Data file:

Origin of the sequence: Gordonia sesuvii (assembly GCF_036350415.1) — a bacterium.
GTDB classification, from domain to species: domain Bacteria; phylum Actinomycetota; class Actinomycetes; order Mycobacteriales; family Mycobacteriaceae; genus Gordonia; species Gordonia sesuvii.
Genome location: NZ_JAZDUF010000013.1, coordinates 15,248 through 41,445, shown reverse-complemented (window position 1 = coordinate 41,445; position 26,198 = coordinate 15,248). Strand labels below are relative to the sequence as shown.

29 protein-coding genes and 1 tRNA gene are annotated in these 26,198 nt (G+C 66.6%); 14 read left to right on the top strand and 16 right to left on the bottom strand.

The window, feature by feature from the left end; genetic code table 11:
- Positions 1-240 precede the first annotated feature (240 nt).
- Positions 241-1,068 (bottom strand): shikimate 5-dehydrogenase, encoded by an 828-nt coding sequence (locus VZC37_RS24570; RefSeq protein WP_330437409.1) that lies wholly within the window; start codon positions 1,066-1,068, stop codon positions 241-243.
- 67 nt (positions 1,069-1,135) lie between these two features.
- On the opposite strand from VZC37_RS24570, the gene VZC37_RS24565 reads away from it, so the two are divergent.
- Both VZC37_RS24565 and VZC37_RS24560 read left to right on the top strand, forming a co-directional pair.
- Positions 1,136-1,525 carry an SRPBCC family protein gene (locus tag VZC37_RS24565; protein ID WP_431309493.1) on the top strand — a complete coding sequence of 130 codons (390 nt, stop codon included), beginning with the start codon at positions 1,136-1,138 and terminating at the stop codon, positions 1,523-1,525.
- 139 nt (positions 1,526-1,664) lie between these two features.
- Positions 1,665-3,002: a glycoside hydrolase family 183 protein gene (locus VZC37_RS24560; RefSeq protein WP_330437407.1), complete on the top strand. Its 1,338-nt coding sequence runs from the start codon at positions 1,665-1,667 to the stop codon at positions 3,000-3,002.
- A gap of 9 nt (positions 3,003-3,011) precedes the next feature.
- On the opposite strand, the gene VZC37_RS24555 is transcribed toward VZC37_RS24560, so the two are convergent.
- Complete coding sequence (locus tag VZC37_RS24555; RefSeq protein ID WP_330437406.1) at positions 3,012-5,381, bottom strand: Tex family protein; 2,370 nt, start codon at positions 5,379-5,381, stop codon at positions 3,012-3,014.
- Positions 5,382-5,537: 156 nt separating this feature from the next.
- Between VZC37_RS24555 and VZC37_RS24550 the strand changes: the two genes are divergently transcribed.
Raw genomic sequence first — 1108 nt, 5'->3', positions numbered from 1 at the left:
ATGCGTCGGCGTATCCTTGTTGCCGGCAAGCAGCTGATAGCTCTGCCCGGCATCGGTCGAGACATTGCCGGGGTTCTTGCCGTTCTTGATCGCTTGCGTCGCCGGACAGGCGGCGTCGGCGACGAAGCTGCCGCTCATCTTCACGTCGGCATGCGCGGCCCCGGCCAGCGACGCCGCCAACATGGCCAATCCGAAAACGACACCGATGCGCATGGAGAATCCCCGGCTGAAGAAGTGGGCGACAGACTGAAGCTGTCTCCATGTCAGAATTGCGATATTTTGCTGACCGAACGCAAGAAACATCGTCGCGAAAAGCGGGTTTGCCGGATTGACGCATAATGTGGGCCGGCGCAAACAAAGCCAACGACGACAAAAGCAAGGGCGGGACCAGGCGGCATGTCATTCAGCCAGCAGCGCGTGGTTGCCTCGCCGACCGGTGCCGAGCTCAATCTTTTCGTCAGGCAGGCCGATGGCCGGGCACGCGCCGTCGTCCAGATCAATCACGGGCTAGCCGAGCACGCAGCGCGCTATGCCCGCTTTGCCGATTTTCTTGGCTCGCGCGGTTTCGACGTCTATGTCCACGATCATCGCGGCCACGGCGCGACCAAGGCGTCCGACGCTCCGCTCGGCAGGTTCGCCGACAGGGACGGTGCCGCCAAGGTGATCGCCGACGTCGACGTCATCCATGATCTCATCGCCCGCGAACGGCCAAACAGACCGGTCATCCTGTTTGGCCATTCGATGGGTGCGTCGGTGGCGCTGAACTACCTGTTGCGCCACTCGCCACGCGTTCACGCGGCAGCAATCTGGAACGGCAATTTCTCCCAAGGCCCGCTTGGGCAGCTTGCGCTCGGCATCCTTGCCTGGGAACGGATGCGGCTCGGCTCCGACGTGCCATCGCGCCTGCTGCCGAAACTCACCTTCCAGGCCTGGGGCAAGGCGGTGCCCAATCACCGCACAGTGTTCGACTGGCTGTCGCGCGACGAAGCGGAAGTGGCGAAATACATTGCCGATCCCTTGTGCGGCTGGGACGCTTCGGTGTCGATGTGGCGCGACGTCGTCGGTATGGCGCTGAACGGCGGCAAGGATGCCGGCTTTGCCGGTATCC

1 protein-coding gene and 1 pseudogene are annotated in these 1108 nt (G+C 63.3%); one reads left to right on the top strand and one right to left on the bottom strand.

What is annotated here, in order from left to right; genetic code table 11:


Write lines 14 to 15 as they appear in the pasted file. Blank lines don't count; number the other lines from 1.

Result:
- A gap of 9 nt (positions 3,003-3,011) precedes the next feature.
- On the opposite strand, the gene VZC37_RS24555 is transcribed toward VZC37_RS24560, so the two are convergent.